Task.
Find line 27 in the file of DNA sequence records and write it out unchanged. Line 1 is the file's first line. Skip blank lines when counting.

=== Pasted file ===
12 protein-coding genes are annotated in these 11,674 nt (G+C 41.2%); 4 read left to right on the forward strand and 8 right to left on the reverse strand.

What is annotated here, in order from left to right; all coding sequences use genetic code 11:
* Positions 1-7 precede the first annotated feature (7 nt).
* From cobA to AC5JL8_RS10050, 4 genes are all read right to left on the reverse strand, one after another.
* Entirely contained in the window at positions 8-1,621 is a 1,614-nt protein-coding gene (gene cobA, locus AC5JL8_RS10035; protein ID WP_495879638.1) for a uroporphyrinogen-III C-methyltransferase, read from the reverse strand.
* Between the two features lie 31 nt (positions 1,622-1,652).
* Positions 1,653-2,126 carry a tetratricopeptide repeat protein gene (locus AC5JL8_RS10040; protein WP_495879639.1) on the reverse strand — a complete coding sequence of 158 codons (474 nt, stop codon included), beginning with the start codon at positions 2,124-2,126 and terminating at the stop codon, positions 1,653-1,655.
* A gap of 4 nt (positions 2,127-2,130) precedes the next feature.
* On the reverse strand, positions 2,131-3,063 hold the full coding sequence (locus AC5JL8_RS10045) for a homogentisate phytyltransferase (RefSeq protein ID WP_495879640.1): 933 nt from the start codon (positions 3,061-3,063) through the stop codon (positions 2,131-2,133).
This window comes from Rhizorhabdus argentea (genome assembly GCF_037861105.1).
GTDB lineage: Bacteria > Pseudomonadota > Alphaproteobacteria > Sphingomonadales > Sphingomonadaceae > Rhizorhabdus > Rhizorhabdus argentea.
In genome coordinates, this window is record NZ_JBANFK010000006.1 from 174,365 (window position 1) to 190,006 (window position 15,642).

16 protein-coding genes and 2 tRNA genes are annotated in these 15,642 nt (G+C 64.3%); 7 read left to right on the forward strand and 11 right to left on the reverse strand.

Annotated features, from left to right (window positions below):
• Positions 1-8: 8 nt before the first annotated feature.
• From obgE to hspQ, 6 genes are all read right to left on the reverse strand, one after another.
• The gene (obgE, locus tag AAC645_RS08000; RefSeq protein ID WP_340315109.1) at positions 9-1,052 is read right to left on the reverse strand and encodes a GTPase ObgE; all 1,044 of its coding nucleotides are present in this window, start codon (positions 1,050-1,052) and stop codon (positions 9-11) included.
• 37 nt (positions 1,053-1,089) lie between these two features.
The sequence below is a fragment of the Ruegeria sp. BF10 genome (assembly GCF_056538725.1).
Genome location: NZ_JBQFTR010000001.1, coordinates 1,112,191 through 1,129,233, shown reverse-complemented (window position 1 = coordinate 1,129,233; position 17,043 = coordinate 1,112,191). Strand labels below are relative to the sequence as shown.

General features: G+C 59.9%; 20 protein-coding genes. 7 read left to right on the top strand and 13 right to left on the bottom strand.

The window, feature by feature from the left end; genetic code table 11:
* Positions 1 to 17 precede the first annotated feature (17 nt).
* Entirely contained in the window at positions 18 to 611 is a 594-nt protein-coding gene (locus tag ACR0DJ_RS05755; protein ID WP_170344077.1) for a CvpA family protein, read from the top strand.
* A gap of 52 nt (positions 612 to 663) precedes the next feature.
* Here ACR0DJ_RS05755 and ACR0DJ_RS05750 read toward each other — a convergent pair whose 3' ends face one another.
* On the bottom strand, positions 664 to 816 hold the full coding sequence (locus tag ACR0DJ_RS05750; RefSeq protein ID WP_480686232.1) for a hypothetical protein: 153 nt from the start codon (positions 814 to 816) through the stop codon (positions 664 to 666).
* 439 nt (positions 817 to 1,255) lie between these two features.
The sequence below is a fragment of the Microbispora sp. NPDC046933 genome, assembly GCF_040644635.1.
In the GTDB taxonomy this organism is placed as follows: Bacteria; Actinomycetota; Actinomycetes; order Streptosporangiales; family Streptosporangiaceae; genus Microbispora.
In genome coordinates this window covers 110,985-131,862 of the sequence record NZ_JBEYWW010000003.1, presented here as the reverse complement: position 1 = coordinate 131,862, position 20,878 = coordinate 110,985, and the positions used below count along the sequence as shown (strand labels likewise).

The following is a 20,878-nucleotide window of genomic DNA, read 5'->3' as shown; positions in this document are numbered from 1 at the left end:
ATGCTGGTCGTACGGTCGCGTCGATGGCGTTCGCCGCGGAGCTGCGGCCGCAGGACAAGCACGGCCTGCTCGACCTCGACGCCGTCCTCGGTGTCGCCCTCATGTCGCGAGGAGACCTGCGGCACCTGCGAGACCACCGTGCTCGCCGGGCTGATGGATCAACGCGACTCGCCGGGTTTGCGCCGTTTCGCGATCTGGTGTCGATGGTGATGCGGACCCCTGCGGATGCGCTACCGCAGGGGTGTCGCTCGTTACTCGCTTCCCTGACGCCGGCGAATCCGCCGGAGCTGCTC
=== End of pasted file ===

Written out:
* On the bottom strand, positions 664 to 816 hold the full coding sequence (locus tag ACR0DJ_RS05750; RefSeq protein ID WP_480686232.1) for a hypothetical protein: 153 nt from the start codon (positions 814 to 816) through the stop codon (positions 664 to 666).